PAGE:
- Matthew Swigert, son of global new product implementation manager John Swigert and Sandra Swigert, from Louisville High School in Louisville, Ohio. He plans to study aerospace engineering at Purdue University.
In addition, the following 10 winners earned $10,000 one-time scholarships:
- Matthew Aindow, son of senior rail application engineer David Aindow and Carolyn Aindow, from Wollaston School in Wellingborough, United Kingdom. He will study biochemistry at the University of Sheffield.
- Riya Bhadra, daughter of assistant manager of maintenance Ujjwal Bhadra and Dipti Bhadra, from Carmel Junior College in Jamshedpur, India. She plans to attend the University of Pennsylvania to study finance management.
- Sachi Chaudhari, daughter of process design and development manager Rahul Chaudhari and Manju Chaudhari, from Hoover High School in North Canton, Ohio. She will study neuroscience at The Ohio State University.
- Michael Discenza, son of vice president and group controller Mike Discenza and Gina Discenza, from Jackson High School in Jackson Township, Ohio. He intends to study mathematics and economics at the University of Chicago.
- Geetika Raut, daughter of operator Montosh Kumar Raut and Sabitri Raut, from Carmel Junior College in Jamshedpur, India. She plans to pursue software engineering at the Indian Institute of Technology.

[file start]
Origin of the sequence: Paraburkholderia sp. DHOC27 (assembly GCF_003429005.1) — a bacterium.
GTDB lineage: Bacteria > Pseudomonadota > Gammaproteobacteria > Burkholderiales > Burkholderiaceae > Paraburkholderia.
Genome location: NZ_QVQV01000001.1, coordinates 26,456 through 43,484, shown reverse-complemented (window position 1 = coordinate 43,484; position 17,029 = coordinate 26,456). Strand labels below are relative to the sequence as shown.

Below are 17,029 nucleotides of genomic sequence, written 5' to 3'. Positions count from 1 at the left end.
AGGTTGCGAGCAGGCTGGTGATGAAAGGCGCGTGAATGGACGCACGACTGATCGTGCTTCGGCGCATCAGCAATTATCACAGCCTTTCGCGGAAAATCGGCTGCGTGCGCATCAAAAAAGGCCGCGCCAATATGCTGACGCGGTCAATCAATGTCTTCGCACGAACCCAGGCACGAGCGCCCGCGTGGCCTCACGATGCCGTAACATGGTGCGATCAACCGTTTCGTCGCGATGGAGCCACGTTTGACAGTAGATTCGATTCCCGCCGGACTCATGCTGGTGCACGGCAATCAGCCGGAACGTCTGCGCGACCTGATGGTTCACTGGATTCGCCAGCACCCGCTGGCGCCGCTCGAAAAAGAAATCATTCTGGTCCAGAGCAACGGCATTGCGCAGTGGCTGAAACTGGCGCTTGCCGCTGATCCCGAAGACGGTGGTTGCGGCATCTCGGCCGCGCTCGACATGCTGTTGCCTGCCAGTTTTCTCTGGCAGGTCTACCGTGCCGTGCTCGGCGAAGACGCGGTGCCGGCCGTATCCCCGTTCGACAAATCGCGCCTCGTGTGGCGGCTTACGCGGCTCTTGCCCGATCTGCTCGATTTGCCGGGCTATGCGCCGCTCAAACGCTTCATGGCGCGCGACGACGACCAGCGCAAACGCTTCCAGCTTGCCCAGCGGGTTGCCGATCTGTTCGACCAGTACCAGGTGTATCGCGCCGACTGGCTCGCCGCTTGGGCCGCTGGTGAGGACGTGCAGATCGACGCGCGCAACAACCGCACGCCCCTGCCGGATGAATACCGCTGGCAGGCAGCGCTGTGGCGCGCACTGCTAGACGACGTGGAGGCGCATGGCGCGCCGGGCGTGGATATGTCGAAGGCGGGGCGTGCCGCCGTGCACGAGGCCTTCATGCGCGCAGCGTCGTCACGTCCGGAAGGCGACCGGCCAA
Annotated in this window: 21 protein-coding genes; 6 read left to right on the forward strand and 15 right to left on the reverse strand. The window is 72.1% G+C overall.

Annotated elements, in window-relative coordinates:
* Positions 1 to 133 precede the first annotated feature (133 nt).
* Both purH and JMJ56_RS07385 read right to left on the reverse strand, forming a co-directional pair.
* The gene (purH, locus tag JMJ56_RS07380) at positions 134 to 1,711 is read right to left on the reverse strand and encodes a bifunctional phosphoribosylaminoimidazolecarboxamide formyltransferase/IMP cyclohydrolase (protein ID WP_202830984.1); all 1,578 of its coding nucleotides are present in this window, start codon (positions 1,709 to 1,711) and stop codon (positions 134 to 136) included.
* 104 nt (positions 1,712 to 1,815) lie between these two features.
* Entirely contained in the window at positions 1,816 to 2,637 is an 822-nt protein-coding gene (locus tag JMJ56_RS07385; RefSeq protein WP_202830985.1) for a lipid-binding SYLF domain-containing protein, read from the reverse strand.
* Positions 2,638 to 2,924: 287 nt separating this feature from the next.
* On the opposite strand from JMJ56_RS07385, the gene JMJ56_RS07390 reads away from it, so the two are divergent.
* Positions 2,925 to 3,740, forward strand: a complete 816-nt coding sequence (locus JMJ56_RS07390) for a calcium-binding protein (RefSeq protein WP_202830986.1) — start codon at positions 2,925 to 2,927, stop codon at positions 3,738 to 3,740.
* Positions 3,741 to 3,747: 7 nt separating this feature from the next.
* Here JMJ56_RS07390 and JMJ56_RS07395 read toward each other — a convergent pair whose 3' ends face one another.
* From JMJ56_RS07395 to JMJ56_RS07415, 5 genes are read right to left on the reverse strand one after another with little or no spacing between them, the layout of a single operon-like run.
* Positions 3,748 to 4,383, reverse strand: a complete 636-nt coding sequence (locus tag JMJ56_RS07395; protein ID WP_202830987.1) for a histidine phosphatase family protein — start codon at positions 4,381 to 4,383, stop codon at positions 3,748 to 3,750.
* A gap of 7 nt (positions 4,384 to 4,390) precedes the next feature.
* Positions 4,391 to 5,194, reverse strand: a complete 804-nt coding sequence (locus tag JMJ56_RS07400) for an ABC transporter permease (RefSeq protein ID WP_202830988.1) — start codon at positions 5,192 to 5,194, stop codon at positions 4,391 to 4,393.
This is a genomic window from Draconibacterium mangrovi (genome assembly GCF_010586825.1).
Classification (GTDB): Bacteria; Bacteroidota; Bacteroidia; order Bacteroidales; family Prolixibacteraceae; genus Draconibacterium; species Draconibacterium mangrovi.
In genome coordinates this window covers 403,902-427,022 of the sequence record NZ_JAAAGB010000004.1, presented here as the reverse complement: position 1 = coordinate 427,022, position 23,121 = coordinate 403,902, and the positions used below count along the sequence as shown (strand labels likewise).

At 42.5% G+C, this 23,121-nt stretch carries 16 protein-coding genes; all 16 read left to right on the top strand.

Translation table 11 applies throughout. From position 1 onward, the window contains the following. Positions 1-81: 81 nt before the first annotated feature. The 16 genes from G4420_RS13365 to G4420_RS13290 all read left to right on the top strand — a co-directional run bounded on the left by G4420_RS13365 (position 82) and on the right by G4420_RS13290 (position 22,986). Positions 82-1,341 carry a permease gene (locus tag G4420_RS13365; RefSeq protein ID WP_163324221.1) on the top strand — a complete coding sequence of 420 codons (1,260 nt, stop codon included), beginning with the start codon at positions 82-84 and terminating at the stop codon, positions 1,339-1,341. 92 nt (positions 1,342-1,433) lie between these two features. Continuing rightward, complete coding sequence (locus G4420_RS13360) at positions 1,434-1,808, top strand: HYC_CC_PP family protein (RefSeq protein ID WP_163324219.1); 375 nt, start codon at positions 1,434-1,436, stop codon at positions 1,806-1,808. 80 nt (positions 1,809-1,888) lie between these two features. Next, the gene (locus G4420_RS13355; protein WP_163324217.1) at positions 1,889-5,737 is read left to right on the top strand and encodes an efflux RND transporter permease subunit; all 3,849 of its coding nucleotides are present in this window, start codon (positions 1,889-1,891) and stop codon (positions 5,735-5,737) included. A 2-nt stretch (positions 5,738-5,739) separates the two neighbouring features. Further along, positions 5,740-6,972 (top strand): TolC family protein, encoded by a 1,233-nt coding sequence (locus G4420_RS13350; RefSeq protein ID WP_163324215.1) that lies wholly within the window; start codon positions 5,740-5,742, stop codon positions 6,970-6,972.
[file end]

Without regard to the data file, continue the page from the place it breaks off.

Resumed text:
- Anne Roellgen, daughter of Europe, Asia and Africa vice president Andreas Roellgen and Barbara Roellgen, from DFG Deutsch-Franzsisches Gymnasium in Freiburg im Breisgau, Germany. She plans to earn a degree in economic sciences from Sciences Po in Paris.
- Colin Scanlon, son of general manager, learning and development Blake Scanlon and Anne Richeson-Scanlon, from Jackson High School in Jackson Township, Ohio. He plans to pursue a chemical engineering degree at North Carolina State University.
- Mihaela-Diana Scarlatescu-Rafu, daughter of service engineering specialist Bogdan Scarlatescu-Rafu and Claudia Scarlatescu-Rafu, from Mihai Viteazul National College in Bucharest, Romania. She intends to study business economics at the University of Groningen in the Netherlands.
- Krishna Subbuseshan, son of senior lead finance analyst Srinivasan Subbuseshan from Bethany High School in Karnataka, India. He will pursue a medical degree at Bangalore Medical College.
- Junchang Wang, son of logistics and warehouse supervisor Wenzhen Shao and Chunxi Wang, from Yantai No. 1 Middle High School in Yantai, China. He will major in clinical medicine at Peking Union Medical College.
About The Timken Company
The Timken Company (NYSE: TKR; www.timken.com) designs and manages a growing portfolio of engineered bearings and power transmission products. With more than a century of innovation and increasing knowledge, we continuously improve the reliability and efficiency of global machinery and equipment to move the world forward. Timken posted $3.6 billion in sales in 2018 and employs more than 17,000 people globally, operating from 35 countries.
SOURCE The Timken Company